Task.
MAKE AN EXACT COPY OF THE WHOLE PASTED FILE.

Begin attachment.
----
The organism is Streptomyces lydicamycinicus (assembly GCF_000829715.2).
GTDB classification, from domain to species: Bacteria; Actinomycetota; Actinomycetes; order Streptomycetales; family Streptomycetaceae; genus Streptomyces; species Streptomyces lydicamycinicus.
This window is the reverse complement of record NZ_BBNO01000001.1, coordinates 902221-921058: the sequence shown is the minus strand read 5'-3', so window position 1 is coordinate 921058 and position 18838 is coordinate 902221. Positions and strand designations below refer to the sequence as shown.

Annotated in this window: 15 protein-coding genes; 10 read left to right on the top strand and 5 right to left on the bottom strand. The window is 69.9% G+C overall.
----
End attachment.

The organism is Streptomyces lydicamycinicus (assembly GCF_000829715.2).
GTDB classification, from domain to species: Bacteria; Actinomycetota; Actinomycetes; order Streptomycetales; family Streptomycetaceae; genus Streptomyces; species Streptomyces lydicamycinicus.
This window is the reverse complement of record NZ_BBNO01000001.1, coordinates 902221-921058: the sequence shown is the minus strand read 5'-3', so window position 1 is coordinate 921058 and position 18838 is coordinate 902221. Positions and strand designations below refer to the sequence as shown.

Annotated in this window: 15 protein-coding genes; 10 read left to right on the top strand and 5 right to left on the bottom strand. The window is 69.9% G+C overall.